@30-mile fetch Were any of the lies in your dream world whoppers like the ones Obama told to destroy our healthcare system? Were they told in an effort to nuclearize Iran? Were they told make people hate one another irrationally?

  • Fred Private equity is only concerned with making money. Not in content. The only way to deal with it, is to choose your sites wisely. Even that doesn't work out. Just look at AM/FM radio for a failing business model that is dominated by a few large corporations.
  • 3SpeedAutomatic Lots of dynamics here:[list][*]people are creatures of habit, they will stick with one or two web sites, one or two magazines, etc; and will only look at something different if recommended by others[/*][*]Generation Y & Z is not "car crazy" like Baby Boomers. We saw a car as freedom and still do. Today, most youth text or face call, and are focused on their cell phone. Some don't even leave the house with virtual learning[/*][*]New car/truck introductions are passé; COVID knocked a hole in car shows; spectacular vehicle introductions are history.[/*][*]I was in the market for a replacement vehicle, but got scared off by the current used and new prices. I'll wait another 12 to 18 months. By that time, the car I was interested in will be obsolete or no longer available. Therefore, no reason to research till the market calms down. [/*][*]the number of auto related web sites has ballooned in the last 10 to 15 years. However, there are a diminishing number of taps on their servers as the Baby Boomers and Gen X fall off the radar scope. [/*][/list]Based on the above, the whole auto publishing industry (magazine, web sites, catalogs, brochures, etc) is taking a hit. The loss of editors and writers is apparent in all of publishing. This is structural, no way around it.
  • Dukeisduke I still think the name Bzzzzzzzzzzt! would have been better.
  • Dukeisduke I subscribed to both Road & Track and Car and Driver for over 25 years, but it's been close to 20 years since I dropped both. I tried their digital versions with their reader software (can't remember the name now), but it wasn't the same. I let it lapse after a year.From what I've seen of R&T's print version, it's turned into more of a lifestyle thing like The Robb Report. I haven't seen an issue of C/D in a while.I enjoyed both magazines a lot when I was subscribing. R&T for the road tests (especially the April Fools road tests), used car reviews, historical articles, and columns like Peter Egan's Side Glances and Dennis Simanitis's Technical Correspondence. And C/D for the road tests and pithy commentary, and columns like Gordon Baxter's, and Jean Shepherd's (that goes way back to the early '70s).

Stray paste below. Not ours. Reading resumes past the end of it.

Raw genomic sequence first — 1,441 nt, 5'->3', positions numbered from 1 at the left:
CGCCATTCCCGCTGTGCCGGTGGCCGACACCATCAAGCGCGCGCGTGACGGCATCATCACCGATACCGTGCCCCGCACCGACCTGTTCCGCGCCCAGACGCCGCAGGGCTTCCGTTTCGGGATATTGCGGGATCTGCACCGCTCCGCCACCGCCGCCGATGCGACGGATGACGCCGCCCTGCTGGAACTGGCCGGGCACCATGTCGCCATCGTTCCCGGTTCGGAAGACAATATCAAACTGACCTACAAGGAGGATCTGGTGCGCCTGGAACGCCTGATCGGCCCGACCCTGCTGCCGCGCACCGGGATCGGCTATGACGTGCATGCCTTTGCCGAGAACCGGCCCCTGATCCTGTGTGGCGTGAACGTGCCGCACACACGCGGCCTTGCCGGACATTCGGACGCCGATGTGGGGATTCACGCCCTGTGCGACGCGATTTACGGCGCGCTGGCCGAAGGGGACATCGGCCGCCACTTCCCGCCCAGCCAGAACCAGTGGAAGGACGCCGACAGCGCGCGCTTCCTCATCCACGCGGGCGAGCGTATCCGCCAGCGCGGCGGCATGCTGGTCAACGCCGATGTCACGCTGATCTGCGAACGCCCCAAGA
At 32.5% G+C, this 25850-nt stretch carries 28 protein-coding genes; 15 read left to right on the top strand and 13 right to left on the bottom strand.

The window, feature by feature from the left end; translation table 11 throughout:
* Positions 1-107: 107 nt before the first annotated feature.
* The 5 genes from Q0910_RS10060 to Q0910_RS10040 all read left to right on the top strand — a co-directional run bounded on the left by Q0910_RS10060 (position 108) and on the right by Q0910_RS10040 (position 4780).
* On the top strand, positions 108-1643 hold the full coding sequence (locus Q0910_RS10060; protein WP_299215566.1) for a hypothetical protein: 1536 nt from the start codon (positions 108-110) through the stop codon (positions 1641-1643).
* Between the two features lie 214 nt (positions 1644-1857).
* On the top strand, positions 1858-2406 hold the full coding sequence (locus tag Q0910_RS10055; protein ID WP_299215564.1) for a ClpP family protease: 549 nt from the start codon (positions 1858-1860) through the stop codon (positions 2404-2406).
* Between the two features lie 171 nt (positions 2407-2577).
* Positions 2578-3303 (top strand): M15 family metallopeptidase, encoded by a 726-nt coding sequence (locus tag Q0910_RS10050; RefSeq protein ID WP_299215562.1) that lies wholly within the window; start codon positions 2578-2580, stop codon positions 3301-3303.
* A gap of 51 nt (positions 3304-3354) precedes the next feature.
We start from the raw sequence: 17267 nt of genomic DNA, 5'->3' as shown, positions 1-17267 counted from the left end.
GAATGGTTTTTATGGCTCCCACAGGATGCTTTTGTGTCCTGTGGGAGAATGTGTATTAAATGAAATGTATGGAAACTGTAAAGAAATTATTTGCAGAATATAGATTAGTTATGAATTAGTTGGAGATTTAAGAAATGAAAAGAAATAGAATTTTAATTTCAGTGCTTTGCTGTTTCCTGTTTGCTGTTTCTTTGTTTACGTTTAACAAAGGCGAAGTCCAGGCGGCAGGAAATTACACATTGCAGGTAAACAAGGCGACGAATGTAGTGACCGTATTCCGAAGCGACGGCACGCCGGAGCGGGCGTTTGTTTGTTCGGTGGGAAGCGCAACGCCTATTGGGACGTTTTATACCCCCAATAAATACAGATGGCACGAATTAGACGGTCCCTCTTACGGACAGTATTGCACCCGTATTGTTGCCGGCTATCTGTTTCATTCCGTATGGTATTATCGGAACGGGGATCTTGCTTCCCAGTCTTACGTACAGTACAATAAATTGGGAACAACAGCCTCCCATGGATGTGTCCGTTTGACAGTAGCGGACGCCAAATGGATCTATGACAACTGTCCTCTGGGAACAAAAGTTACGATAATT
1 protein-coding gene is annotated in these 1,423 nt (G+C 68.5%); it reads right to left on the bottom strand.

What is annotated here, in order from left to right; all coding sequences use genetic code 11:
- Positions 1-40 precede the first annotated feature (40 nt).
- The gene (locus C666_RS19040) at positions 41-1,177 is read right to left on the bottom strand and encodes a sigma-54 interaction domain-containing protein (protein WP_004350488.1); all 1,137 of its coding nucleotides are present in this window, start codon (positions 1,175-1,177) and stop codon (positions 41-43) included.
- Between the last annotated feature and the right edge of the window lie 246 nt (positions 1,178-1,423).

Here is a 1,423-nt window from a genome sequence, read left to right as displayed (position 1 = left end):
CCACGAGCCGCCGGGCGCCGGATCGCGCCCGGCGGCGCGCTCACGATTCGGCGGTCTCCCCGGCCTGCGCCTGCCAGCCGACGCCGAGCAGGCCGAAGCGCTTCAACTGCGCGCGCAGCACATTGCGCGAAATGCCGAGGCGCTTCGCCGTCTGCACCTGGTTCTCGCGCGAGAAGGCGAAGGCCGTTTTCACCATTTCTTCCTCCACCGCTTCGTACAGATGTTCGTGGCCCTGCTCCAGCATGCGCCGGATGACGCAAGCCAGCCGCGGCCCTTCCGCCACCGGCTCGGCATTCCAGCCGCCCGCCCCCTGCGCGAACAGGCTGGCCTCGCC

• Steve Biro It takes very clever or amusing content for me to sit through a video vehicle review. And most do not include that.Tim, you wrote :"Niche titles aren't dying because of a lack of interest from enthusiasts, but because of broader changes in the economics of media, at least in this author's opinion."You're right about the broader changes in economics. But the truth is that there IS a lack of interest from enthusiasts. Part of it is demographics. Young people coming up are generally not car and truck fans. That doesn't mean there are no young enthusiasts but the numbers are much smaller. And even those who consider themselves enthusiasts seem to have mixed feelings. Just take a look at Jalopnik.And then we come to the real problem: The vast majority of new vehicles coming out today are not interesting to enthusiasts, are not fun to drive and/or are just not affordable.You can argue that EVs are technically interesting and should create enthusiasm. But the truth is they are not fun to drive, don't work well enough yet for most people and are very expensive.EVs on the race track? Have you ever been to a Formula E race? Please.And even if we set EVs aside, the electronic nannies that are being forced on us pretty much preclude a satisfying driving experience in any brand-new vehicle, regardless of propulsion system. Sure, many consumers who view cars as transportation appliances may welcome this technology. But they are not enthusiasts. I don't know about you, but I and most car fans I know don't want smart phones on wheels.There is simply not that much of interest to write about. Car and Driver and Road & Track are dipping deeper into nostalgia and their archives as a result. R&T is big on sponsoring road trips for enthusiasts - which is a great idea. But only people with money to burn need apply.And then there is the problem of quality in automotive writing. As more experienced people are let go and more money is cut from publications, the quality and length of pieces keeps going down, leading to the inevitable self-fulfilling prophecy.Even the output on this site is sharply reduced from its peak. And the number of responses to posts seems a small fraction of what it used to be. This is my first comment since the site was recently relaunched. I don't expect to be making many in the future.Frankly Tim - and it gives me no pleasure to write this - but your post makes me feel as though the people running this site have run out of ideas and TTAC's days may be numbered.Cutbacks in automotive journalism are upsetting. But, until there is something exciting and fun to write about, they are going to continue. Perhaps automotive enthusiasm really was a 20th century phenomenon..